Recreating a 16th-century painted ceiling at Fairburn Tower

Landmark’s Historian Caroline Stanford explains the creative process

Fairburn Tower was a roofless gutted shell when Landmark took it on. Yet it was clear from the level of detail surviving in its crumbling masonry that the tower had once been the scene of a rich existence.

The walls on the upper floors especially were honeycombed with alcoves and aumbreys (or wall cupboards). We knew Fairburn Tower’s builder, Murdo Mackenzie, experienced the latest Renaissance fashions first hand in James V’s royal palaces, since he served a Groom to the King’s Bedchamber - until the king granted him his own lands to build upon in 1542. We set out to to capture a flavour of 16th-century Scotland in Fairburn Tower’s interiors.

Unlike in England at the time, Scottish walls were generally left unpainted, covered instead by wall hangings.

Instead, a distinctive feature of the Renaissance period in Scotland was a fashion for painted ceilings, turning plain timber joists and floorboards into a riot of colour and meaning. Various examples of these painted ceilings survive and we decided to recreate such a ceiling on the second floor at Fairburn Tower, formerly the main room of this laird’s dwelling.

NOT A LANDMARK ceiling at Delgatie Castle 600 x 400.pngDetail of the ceiling in the Rohaise Room at Delgatie Castle

We took as our reference the Rohaise Room at Delgatie Castle (its core built in the 1570s), 100 miles east of Fairburn. Delgatie is believed to be one of a group of castles built by the same master mason of similar size and status to Fairburn, reinforcing its relevance to us.

The Delgatie ceiling is dated 1597 and is initialled JM, thought to be John Melville of Aberdeen, a painter active in the region at the time. There is a recognised ‘Aberdeen style’ to joinery in the period; it is likely that the same would be true for the ceiling painters, and we were keen to root our design to a style closer to the Highlands than  other surviving ceilings in the Lothians.

The 16th-century painters based their ceiling schemes on printed pattern books that circulated widely at the time. The visual imagery drew on the Italian fashion for grotesque work after the discovery of ancient Roman frescoes, and the French fashion for emblems, motifs that capture a proverb or cautionary tale in a single emblem. In Scotland, cautionary sayings were often painted along the downstands of the joists, typically in Old Scots.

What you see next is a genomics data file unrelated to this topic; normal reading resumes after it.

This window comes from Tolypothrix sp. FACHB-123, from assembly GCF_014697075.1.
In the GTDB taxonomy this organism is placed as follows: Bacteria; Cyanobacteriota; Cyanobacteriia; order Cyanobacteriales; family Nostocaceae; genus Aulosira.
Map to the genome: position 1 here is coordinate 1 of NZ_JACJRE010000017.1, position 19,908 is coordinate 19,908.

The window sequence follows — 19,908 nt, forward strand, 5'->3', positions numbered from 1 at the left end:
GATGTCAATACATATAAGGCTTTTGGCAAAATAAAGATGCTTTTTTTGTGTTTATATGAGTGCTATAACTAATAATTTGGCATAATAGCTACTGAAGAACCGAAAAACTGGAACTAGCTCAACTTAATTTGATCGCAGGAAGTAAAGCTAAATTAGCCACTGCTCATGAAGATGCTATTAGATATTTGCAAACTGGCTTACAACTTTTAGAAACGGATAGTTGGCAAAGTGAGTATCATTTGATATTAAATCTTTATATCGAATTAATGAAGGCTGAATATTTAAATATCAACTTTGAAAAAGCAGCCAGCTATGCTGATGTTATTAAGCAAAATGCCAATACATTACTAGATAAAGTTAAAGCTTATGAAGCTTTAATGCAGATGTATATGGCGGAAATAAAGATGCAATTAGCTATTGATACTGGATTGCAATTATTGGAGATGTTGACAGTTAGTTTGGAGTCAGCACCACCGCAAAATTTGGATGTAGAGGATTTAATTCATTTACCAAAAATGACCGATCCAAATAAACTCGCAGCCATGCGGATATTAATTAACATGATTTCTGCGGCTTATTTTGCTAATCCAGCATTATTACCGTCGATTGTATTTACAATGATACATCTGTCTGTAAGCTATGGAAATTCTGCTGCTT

Painted ceiling in progress 600 x 400.pngPaul Mowbray at work on the painted ceiling at Fairburn Tower.

Fortunately for us, modern day artisan painter Paul Mowbray is well-versed in the language of these riotous ceilings. At Fairburn I’ve worked closely with Paul as we followed his fellow 16th-century painters in consulting not just the Delgatie ceiling but also the same pattern books, chiefly Claude Paradin’s Devises Herioques (1551+) and Geoffrey Whitney's A Choice of Emblemes (1586).

There is much from Delgatie that will be recognisable in the Fairburn ceiling, but we have also made sure that it is personalised to Fairburn Tower. Murdo’s initials and the stag’s head from the Mackenzie coat of arms feature prominently. A rampant stag beneath a crown and a banner reading ‘Caesar hoc me donavit’ (‘The King gave me this’) comes direct from Paradin and marks James V’s Crown grant of the Fairburn lands to Murdo.

‘The King gave me this’ emblem 600 x 400.png‘The King gave me this’ - an emblem from Claude Paradin’s ‘Devises Heroïques’ (1571)

There is also a Landmark panel run, where you will find Fame with her trumpets conquering Time (Whitney), and also a devise of Paul’s own invention to symbolise the Fairburn project: an owl above an hourglass sitting on cobbles. The owl represents wisdom but also the delays caused to the project by roosting owls, and our archaeologist’s unexpected discovery that 16th-century cobbles survived around the tower.

Fairnburn ceiling owl emblem.jpgOne of the emblems on the ceiling representing Landmark’s restoration.

Look closely at a sun for a subtle self-portrait of Paul himself, in the best tradition of Renaissance artists. The face of the accompanying moon, says Paul, ‘is a mystery.’ For those staying at Fairburn Tower, we hope there will be hours of fun in decoding the imagery and deciphering the Old Scots sayings, ’For quhy it is a far better thing to have freindis than to be a king’.

Ceiling sun self portrait.jpgLook closely at the sun…


October 2022